Study to Probe Oxidative Stress in People With ALS

by Margaret Wahl on Mon, 2010-07-26 16:56

Participants are being sought for a 12-center study that will follow people with ALS over time to examine relationships between the disease and oxidative stress

Article Highlights:
  • Participants are now being recruited for a new large-scale study that will probe the relationship between oxidative stress, a cell-damaging phenomenon, and the ALS disease process, with an eye to treatment development.
  • The study has support from MDA and the National Institutes of Health (NIH).
  • Oxidative stress results from an excess of toxic byproducts of cellular energy production and is believed to be a contributing factor in ALS.
  • More than 400 people with a recent ALS diagnosis will be followed through time. The study is recruiting now.

More than 400 people who recently received an ALS diagnosis are being sought for a large study of a cell-damaging phenomenon called "oxidative stress," common in ALS and other degenerative diseases.

Oxidative stress is a type of damage that results from high levels of toxic byproducts of energy production inside cells. These toxic chemicals — known as free radicals — normally are present, but when they're produced in excess or when cells become unable to detoxify them, they become dangerous.

About the new study

The investigators, supported by MDA and the National Institutes of Health (NIH), are seeking to understand the relationship of oxidative stress to the ALS disease process and to see whether there are factors other than the disease itself (such as environmental exposures) that may influence oxidative stress.

The study started at Columbia University in New York and has now expanded to include 12 sites in California, Colorado, Kansas, Kentucky, Minnesota, New York, North Carolina and Texas.  

Investigators say the project is the first in-depth, multicenter attempt to examine oxidative stress in ALS "prospectively," meaning starting at a time point and following patients through time. They expect the study to increase understanding of disease mechanisms and hope it will lead to new treatments and perhaps to preventive approaches to the disease.

Specifically, the researchers aim to

  • determine whether increased oxidative stress is associated with the progression of ALS;
  • examine the associations between oxidative stress and survival in ALS;
  • determine whether a variety of environmental, lifestyle and psychological factors measured at baseline (the start of the study) are associated with increased levels of oxidative stress markers measured at baseline;
  • evaluate associations between lipid profiles (such as serum cholesterol and triglyceride measurements) and ALS progression; and
  • examine possible associations between oxidative stress and distinct subtypes of ALS, such as bulbar- or spinal-onset ALS, and ALS with or without dementia (severe cognitive impairment).

Study participants will be asked to answer questions, in writing or over the phone, about employment history, lifestyle, psychological issues and diet.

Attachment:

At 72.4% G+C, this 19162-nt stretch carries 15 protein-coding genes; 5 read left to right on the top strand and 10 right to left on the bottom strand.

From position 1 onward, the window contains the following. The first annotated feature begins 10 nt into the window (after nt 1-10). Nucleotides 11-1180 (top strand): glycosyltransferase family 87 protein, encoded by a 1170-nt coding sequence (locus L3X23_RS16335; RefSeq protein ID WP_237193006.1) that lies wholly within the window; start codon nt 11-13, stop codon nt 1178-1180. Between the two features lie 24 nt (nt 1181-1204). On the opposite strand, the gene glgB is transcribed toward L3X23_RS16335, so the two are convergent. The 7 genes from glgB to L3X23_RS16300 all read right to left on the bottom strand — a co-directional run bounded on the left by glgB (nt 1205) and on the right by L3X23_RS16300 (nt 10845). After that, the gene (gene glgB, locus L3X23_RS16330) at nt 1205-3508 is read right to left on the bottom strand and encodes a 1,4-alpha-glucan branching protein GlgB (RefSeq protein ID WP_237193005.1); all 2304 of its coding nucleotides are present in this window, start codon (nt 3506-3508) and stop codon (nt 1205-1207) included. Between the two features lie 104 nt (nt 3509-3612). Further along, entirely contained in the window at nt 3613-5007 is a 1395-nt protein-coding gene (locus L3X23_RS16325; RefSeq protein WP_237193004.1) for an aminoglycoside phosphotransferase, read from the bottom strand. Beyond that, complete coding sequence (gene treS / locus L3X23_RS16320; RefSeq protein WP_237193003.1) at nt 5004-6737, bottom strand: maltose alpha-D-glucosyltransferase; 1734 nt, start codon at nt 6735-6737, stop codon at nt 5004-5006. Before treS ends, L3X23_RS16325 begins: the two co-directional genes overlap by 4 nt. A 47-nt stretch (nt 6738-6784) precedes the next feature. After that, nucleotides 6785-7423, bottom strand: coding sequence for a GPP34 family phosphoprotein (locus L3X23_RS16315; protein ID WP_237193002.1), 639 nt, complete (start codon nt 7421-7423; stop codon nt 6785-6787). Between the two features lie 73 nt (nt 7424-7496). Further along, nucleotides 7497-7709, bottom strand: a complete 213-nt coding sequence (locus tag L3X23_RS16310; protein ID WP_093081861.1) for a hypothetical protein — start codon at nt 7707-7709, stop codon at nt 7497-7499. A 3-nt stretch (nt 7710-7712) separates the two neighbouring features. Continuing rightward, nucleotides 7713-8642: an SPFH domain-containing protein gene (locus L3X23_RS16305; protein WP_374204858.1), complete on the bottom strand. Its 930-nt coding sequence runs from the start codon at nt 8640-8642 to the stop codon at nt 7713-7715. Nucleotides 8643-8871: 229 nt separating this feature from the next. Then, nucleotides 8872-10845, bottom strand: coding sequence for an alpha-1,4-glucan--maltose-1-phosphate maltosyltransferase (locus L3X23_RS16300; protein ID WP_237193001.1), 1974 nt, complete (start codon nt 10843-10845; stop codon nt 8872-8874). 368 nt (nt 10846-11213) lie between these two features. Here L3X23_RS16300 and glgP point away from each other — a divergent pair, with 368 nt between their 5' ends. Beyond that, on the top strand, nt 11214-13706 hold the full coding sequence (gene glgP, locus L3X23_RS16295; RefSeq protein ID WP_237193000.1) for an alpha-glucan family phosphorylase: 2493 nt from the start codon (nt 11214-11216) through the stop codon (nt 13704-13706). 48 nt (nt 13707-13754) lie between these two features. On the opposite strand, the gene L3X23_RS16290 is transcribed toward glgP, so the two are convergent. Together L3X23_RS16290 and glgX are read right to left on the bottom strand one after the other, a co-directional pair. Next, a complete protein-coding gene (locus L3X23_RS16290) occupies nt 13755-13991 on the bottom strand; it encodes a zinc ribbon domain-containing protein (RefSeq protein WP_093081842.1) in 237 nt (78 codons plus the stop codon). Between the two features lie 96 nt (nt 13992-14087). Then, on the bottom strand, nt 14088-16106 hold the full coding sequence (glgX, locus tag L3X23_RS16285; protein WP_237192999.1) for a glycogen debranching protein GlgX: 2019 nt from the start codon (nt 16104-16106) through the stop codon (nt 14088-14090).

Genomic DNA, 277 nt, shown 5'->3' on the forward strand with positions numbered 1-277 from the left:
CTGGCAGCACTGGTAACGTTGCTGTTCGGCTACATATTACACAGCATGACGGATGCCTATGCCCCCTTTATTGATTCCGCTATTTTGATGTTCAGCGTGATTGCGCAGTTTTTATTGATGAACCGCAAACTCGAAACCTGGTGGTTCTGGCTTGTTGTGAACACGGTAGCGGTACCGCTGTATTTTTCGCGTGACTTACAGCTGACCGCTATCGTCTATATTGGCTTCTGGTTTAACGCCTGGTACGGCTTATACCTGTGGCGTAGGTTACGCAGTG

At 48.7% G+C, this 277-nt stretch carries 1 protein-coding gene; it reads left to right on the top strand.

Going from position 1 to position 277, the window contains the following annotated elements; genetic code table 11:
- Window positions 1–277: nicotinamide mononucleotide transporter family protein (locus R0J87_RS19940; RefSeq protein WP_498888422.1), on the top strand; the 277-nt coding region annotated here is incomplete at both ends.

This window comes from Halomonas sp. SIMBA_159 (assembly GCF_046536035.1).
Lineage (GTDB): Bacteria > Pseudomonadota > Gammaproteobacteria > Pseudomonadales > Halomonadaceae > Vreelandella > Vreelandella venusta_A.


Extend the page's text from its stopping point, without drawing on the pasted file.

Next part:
They will be followed every three or six months for two years. The amount of testing varies by visit but may include collection of questionnaires, pulmonary function tests, neurological and physical exams, cognitive tests, blood or urine tests, or a skin biopsy. 

Participants must

  • have a diagnosis of ALS or possible ALS;
  • be at least 20 years old;
  • have experienced symptom onset within the last 18 months;
  • be fluent in English;
  • pass the Capacity Assessment Record evaluation confirming that they understand the information in the consent and HIPAA forms and are able to sign them;
  • reside within commutable distance of a study site (see below) and be willing to visit it as required; and
  • have a reliable caregiver (relative, spouse, domestic partner or other unpaid household member) who is willing to assist in communicating information in interviews and questionnaires.

Participants must not

  • have a family history of ALS;
  • be participating in any pharmaceutical clinical trials before baseline specimens are collected;
  • have any active major neurological diseases other than ALS;
  • have any history of other major neurological diseases; or
  • have had any major, unstable medical diseases (such as cancer or kidney disease) that required treatment (such as dialysis) within the past six months.

Contact Info

If you've recently received an ALS diagnosis and want to find out more about the study, contact one of the following study sites.


University of California, Irvine

Veronica Martin, coordinator

Phone: (714) 456-2332



University of California-Davis

Roxana Hupcey, coordinator

Phone: (916) 734-6244



California Pacific Medical Center

San Francisco

Dallas Forshew, coordinator

Phone: (415) 600-3938


Will Harris, coordinator

Phone: (415) 600-3967



University of California-San Francisco

Catherine Lomen-Hoerth, M.D., principal investigator


Jennifer Murphy, Ph.D., principal investigator

Phone: (415) 514-0490




University of Colorado


Elizabeth Whitethorn, coordinator

Phone: (303) 724-2186




Kansas University Medical Center

Kansas City

Laura Herbelin, coordinator

Phone: (913) 588-5095


Maureen Walsh, coordinator

Phone: (913) 588-0645




University of Kentucky


Jason King, coordinator

Phone: (859) 218-5062




Mayo Clinic


Sherry Klingerman, coordinator

Phone: (507) 284-0451



New York 

Columbia University Medical Center

New York City

Kate Dalton, coordinator

Phone: (212) 305-2027



Upstate Medical Center


Katie Markis, coordinator

Phone: (315) 464-4998


Mary Lou Watson, coordinator



North Carolina 

Duke University Medical Center


Karen Grace, coordinator

Phone: (919) 668-2844




Texas Neurology


Shari Hand, coordinator

Brent Spears, coordinator

Phone: (214) 279-0326


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